RAP Sheet

The Breakup

posted on March 4, 2015

At Foreign Affairs, John B. Judis explores the history of U.S. attitudes toward Israel, arguing that levels of bipartisan support have in fact been declining for years. American support for Israel was largely bipartisan until the early 1980s to the early 2000s, Judis explains; it frayed as Israeli and American politics both turned more conservative and the Israel lobby in the U.S. gained power. Today, Israel and the U.S. still have a largely supportive relationship, Judis writes. “But with the fracas over Netanyahu’s visit, and the continuing battle over the Iran negotiations, the era of automatic bipartisan support for Israel’s government is drawing to a close, and with it, perhaps, the special relationship between the United States and Israel.”

Read at Foreign Affairs

Alabama Court Orders a Halt to Same-Sex Marriage Licenses

posted on March 4, 2015

In The New York Times, Campbell Robertson writes, “The Alabama Supreme Court on Tuesday night ordered probate judges around the state to stop issuing marriage licenses to same-sex couples, ruling in direct opposition to a federal judge that the state’s ban on same sex marriage did not violate the United States Constitution.” The edict to stop distributing licenses for same-sex marriages has thrown couples and county-level judges into confusion, Robertson reports, as competing orders in favor of and against Alabama’s marriage ban have created patchwork opportunities for gay couples seeking licenses since the fight over the ban began in January. The case is likely to end in the Supreme Court later this year.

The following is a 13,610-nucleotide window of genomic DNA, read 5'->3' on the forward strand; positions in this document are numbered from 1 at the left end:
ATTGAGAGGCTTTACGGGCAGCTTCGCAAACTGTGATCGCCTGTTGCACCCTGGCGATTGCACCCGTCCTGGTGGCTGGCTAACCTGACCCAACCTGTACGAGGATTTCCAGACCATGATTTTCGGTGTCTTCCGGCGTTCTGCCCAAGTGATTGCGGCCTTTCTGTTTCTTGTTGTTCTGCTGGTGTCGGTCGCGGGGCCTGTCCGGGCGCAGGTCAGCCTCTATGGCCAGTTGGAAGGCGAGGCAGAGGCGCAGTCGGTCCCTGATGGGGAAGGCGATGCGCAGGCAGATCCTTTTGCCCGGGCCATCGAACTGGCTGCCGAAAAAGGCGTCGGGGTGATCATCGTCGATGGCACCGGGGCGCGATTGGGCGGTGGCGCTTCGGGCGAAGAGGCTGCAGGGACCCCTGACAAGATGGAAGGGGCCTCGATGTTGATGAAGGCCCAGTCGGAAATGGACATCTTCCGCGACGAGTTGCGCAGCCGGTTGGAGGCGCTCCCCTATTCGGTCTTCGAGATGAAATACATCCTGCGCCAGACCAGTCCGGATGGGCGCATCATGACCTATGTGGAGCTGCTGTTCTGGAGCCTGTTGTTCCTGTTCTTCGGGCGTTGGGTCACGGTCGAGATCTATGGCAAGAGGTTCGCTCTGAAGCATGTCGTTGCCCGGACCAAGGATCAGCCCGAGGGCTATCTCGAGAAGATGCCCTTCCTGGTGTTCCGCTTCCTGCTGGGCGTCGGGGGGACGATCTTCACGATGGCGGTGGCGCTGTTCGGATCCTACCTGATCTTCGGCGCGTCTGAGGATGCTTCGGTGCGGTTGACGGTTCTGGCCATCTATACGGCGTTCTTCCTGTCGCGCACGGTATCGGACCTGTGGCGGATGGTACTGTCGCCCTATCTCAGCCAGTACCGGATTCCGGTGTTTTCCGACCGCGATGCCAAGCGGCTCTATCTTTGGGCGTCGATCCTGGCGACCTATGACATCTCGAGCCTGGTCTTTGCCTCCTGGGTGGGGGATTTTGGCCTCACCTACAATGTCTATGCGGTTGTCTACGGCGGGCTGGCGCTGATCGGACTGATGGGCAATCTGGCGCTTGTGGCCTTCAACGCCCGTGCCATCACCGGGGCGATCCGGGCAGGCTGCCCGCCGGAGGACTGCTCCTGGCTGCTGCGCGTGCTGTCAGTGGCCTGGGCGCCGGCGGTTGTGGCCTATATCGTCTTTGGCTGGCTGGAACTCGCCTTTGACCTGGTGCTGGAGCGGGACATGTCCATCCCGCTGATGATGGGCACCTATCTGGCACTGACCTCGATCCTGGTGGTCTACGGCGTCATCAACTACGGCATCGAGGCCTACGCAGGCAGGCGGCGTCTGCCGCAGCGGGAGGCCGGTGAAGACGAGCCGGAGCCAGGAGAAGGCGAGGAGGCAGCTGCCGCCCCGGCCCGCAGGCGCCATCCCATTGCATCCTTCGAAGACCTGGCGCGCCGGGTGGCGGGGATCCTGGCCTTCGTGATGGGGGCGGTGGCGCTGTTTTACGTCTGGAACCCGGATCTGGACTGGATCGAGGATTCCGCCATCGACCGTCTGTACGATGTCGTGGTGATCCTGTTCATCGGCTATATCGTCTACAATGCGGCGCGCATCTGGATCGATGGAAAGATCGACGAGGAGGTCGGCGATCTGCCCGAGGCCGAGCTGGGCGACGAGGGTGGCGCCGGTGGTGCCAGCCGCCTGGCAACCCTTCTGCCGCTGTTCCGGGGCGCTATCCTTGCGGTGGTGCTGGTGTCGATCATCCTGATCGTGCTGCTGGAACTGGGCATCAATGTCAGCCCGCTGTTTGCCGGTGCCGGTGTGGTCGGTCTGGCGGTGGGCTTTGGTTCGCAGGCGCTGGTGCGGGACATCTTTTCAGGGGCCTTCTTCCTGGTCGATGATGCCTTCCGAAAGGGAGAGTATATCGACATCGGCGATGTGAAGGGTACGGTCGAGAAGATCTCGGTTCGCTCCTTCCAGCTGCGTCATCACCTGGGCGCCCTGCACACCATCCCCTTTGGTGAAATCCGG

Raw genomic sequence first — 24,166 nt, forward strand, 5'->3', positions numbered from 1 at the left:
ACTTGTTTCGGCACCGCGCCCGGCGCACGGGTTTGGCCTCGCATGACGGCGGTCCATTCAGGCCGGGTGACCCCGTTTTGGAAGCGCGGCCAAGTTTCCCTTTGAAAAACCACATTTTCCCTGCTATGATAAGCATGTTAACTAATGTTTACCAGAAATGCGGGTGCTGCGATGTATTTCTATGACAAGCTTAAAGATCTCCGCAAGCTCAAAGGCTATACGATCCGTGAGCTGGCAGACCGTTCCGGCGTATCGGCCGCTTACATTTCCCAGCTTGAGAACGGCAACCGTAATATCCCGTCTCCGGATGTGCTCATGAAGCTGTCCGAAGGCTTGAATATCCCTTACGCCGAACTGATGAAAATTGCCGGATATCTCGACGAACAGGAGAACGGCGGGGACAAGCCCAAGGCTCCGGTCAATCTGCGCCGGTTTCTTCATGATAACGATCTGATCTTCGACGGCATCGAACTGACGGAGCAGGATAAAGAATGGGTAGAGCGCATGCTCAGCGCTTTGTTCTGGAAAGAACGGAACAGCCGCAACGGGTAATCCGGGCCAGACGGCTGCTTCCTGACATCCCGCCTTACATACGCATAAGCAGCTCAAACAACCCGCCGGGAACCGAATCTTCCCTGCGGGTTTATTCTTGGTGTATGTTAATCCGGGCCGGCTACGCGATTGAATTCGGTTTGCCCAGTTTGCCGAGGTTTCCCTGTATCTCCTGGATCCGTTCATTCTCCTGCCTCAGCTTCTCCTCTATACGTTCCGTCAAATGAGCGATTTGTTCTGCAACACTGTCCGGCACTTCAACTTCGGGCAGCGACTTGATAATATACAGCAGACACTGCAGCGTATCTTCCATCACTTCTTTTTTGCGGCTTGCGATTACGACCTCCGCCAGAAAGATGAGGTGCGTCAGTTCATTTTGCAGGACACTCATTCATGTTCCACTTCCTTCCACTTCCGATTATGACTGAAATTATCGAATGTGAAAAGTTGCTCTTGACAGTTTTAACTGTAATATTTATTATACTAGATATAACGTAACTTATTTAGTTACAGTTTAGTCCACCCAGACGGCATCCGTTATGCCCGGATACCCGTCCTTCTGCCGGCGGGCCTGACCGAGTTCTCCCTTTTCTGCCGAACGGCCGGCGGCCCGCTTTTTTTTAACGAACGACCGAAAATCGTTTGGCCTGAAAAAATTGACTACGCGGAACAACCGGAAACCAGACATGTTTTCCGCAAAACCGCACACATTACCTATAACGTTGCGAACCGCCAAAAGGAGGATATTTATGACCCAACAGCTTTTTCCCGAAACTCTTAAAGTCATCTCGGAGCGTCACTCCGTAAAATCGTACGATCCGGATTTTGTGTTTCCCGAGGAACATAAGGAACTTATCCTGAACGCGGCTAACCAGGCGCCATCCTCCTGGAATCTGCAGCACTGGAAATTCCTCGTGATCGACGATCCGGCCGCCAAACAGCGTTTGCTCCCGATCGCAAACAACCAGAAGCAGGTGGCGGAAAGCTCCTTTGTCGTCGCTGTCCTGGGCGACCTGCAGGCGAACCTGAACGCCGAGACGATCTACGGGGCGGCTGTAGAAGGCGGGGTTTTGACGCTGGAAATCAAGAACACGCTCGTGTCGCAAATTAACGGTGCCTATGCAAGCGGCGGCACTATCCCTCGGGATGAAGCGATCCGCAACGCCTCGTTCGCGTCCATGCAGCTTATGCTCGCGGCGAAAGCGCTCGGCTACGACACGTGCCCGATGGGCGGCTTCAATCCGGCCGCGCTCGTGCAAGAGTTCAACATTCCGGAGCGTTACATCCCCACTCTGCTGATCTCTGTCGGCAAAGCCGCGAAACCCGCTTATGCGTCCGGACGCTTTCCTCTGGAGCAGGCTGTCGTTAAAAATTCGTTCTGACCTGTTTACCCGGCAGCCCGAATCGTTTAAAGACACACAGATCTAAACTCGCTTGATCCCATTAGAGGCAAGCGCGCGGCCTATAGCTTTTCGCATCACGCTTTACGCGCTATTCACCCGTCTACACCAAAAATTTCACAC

Read at The New York Times

Christian, or Feminist?

posted on March 4, 2015

At The Atlantic, Emma Green reviews Dianna E. Anderson’s book Damaged Goods, in which Anderson describes her seemingly paradoxical relationship with feminism and evangelicalism and attempts to reconcile the two. The dissociation in values between feminist and evangelical culture makes Anderson’s book inherently political in the era of the culture wars, Green argues, and yet neither feminism nor evangelicalism is a solely political affiliation. “In their own ways, both are orientations toward the world that provide people with guidance on how to be human, and how to treat other humans,” Green writes.

Read at The Atlantic

Afghan Policewomen Struggle Against Culture

posted on March 4, 2015

In The New York Times, Alissa J. Rubin describes the inequality, oppression, and stigma experienced by policewomen in Afghanistan. Often sexually harassed and coerced by colleagues and supervisors, Afghan policewomen are also threatened with violence and shame for violating community standards of morality by working. “The plight of women under the Taliban captured the Western imagination, and their liberation became a rallying cry,” Rubin writes, continuing: “Now, as Western troops and money flow out of Afghanistan, the question is just how much the encounter with the West and its values has really changed the country, and whether any of the foreign ideas about the status of women took hold.”